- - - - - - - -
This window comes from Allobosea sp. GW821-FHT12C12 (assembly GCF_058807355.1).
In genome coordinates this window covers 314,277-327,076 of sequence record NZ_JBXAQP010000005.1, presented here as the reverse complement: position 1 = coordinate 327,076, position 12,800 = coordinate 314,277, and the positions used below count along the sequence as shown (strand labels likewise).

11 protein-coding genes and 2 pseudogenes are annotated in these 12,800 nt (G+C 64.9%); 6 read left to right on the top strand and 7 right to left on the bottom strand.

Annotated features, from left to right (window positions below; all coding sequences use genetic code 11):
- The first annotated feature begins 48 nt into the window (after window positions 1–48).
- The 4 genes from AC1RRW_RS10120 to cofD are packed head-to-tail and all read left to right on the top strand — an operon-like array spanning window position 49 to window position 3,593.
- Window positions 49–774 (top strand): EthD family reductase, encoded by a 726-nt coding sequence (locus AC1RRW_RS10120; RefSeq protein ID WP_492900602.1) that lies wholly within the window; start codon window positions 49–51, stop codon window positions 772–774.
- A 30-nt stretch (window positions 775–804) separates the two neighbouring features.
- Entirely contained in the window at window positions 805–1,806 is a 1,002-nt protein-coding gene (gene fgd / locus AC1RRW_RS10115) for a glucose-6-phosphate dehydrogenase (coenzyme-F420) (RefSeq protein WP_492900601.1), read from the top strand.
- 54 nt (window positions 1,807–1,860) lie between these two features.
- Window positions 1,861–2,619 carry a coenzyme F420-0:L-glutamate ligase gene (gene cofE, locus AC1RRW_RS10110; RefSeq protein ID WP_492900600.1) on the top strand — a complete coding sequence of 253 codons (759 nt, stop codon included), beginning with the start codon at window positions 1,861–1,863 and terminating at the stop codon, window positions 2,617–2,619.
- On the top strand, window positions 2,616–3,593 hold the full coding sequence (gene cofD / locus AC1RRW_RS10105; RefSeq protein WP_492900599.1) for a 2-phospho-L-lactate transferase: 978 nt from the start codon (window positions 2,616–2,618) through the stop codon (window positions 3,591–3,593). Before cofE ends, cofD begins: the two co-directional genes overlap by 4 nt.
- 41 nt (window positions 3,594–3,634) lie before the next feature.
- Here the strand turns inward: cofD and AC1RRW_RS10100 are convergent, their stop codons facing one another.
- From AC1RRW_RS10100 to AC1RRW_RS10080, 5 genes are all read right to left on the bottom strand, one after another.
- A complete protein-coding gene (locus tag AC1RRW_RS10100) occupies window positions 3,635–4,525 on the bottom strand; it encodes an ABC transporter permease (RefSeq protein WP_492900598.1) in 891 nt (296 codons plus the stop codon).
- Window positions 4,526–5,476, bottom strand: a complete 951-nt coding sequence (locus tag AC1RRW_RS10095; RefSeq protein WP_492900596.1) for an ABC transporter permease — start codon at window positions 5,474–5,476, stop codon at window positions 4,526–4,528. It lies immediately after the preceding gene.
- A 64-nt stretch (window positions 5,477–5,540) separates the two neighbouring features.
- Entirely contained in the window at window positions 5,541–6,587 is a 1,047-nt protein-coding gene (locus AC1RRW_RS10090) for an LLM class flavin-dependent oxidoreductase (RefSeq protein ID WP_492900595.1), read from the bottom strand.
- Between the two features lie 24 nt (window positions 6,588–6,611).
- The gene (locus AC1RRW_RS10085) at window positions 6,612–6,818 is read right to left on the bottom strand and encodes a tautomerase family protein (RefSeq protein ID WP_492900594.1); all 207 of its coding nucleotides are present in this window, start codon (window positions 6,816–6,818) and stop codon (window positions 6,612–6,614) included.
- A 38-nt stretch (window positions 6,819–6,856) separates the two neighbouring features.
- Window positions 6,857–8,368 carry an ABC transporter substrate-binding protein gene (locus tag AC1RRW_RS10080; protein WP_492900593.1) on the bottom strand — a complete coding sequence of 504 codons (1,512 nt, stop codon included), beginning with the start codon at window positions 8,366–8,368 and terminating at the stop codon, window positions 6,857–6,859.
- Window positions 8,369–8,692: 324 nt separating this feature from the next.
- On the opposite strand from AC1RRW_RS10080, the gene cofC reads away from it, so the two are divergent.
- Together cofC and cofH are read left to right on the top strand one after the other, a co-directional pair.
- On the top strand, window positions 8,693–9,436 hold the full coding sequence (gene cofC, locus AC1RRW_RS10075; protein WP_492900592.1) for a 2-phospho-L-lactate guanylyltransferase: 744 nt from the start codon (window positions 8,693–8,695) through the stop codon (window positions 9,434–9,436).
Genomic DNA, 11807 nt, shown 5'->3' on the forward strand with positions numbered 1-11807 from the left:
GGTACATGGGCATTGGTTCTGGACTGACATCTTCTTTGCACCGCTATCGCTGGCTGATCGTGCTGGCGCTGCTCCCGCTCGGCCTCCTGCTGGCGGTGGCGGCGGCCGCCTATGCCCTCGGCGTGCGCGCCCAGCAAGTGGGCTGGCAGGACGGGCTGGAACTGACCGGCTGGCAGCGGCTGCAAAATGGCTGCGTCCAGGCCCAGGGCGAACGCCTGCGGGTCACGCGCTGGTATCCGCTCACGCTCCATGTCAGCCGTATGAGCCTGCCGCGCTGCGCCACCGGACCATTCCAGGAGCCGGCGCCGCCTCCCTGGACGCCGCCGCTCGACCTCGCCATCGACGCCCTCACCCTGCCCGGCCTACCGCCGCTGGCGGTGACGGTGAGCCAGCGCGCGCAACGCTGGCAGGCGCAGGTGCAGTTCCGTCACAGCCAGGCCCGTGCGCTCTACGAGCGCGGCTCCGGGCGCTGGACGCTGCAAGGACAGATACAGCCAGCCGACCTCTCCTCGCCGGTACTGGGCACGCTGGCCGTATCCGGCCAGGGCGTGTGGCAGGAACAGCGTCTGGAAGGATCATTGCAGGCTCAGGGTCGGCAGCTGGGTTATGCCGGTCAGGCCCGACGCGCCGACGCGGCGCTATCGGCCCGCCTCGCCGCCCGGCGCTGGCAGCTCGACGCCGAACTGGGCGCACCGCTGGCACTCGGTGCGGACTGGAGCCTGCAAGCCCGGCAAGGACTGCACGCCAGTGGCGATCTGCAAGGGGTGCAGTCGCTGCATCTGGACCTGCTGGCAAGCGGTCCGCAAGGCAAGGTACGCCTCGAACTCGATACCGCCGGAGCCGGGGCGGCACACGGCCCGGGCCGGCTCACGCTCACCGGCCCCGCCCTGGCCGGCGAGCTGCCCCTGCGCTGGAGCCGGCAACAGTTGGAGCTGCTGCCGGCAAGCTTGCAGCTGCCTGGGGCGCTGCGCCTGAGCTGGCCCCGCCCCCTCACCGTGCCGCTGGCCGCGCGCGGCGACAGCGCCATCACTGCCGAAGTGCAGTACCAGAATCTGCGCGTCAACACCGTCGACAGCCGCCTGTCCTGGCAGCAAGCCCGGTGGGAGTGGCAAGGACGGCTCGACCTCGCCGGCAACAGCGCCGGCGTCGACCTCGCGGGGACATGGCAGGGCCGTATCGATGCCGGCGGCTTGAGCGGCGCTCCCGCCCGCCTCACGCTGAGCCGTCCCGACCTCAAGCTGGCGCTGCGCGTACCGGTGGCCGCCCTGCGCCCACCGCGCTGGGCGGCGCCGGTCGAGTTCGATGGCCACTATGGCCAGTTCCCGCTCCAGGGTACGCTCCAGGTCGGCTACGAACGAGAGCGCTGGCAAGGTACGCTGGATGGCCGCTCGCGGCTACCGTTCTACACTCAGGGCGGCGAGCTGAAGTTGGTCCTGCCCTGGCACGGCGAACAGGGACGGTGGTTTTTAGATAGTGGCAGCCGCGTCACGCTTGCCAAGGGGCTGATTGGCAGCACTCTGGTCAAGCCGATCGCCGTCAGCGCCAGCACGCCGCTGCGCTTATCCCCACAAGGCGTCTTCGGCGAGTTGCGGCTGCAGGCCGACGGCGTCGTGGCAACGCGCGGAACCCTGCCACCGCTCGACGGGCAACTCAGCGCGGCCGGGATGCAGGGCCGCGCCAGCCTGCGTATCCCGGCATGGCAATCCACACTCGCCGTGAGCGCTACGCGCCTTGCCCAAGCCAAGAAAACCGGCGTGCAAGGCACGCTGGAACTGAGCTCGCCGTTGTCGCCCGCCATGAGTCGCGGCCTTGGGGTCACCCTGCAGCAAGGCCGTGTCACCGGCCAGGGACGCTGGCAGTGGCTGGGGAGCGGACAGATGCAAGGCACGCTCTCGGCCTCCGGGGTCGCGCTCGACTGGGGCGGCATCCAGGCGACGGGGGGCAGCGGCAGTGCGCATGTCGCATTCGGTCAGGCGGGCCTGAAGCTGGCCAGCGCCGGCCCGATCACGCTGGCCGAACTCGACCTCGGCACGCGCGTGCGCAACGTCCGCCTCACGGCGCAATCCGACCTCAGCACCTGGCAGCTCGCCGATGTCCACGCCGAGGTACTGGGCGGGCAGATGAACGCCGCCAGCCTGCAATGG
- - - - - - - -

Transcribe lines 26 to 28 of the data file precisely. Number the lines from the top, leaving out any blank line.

- Together cofC and cofH are read left to right on the top strand one after the other, a co-directional pair.
- On the top strand, window positions 8,693–9,436 hold the full coding sequence (gene cofC, locus AC1RRW_RS10075; protein WP_492900592.1) for a 2-phospho-L-lactate guanylyltransferase: 744 nt from the start codon (window positions 8,693–8,695) through the stop codon (window positions 9,434–9,436).
Genomic DNA, 11807 nt, shown 5'->3' on the forward strand with positions numbered 1-11807 from the left: